4. Saving a Waveform


You can easily save any oscilloscope display — either to the internal memory of the unit or to an external medium such as a flash drive that is plugged into the front-panel USB port. To illustrate, turn on the Arbitrary Function Generator with the BNC cable in place, and activate the ramp waveform.

Note: It’s a good policy to default the instrument first and also press “autoset” to optimize the display.

Insert a flash drive into the USB port. Then, press “save.” The ramp waveform is now in the flash drive. Remove the flash drive, and take it to a remote computer. The flash drive icon will show up on the computer screen. Click on it, and a window will open showing the contents of the flash drive, including the ramp wave as displayed in the oscilloscope. The file can be renamed (if desired) and opened.

5. Remotely Accessing the Waveform

Today’s oscilloscopes can be connected to the Internet. Using the web browser in your computer, you can not only see the oscilloscope screen in close to real time, but also actually operate the controls. Here’s a simple way to do it.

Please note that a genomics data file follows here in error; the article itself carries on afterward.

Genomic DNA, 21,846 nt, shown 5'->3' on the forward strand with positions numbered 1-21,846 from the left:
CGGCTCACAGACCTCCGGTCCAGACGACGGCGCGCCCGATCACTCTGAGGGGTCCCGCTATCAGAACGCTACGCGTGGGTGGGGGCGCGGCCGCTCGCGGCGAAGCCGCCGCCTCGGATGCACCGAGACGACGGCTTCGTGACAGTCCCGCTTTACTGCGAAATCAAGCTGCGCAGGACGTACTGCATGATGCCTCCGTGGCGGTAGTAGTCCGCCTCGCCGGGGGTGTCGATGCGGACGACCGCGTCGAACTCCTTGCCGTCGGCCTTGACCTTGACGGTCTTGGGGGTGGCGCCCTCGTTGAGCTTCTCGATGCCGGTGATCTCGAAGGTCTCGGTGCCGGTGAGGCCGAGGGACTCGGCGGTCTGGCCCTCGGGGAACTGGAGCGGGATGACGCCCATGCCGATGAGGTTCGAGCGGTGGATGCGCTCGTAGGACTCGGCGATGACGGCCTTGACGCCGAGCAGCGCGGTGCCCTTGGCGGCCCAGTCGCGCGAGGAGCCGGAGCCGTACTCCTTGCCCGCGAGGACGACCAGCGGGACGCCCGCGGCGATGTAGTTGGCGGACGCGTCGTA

Using the Ethernet port (marked LAN) on the back panel, run a Cat. 5e or later cable to your computer’s IP modem or Ethernet router, switch, or hub. The oscilloscope screen will display the DHCP status, including the instrument IP address — typically something like

In your computer (with a web browser open), type the IP number into the address bar, and hit the return/enter key. The oscilloscope web-enabled user home page will appear. Click on “instrument control” to bring up the oscilloscope control page. Now the current oscilloscope screen is displayed on your computer screen.

Additionally, the oscilloscope can be remotely controlled by clicking on individual controls below the display. For example, with a BNC cable connecting the AFG output to analog Channel One in the oscilloscope, click on AFG in the subsystem section. Notice that the sine wave appears on the computer screen.

Now (on the computer screen) you can click on menu items such as “waveform.” Then, clicking on the arrow associated with a virtual Multipurpose Knob A, you can select any of the built-in waveforms. Waveform settings can also be selected and adjusted.

6. Adding Two Separate Signals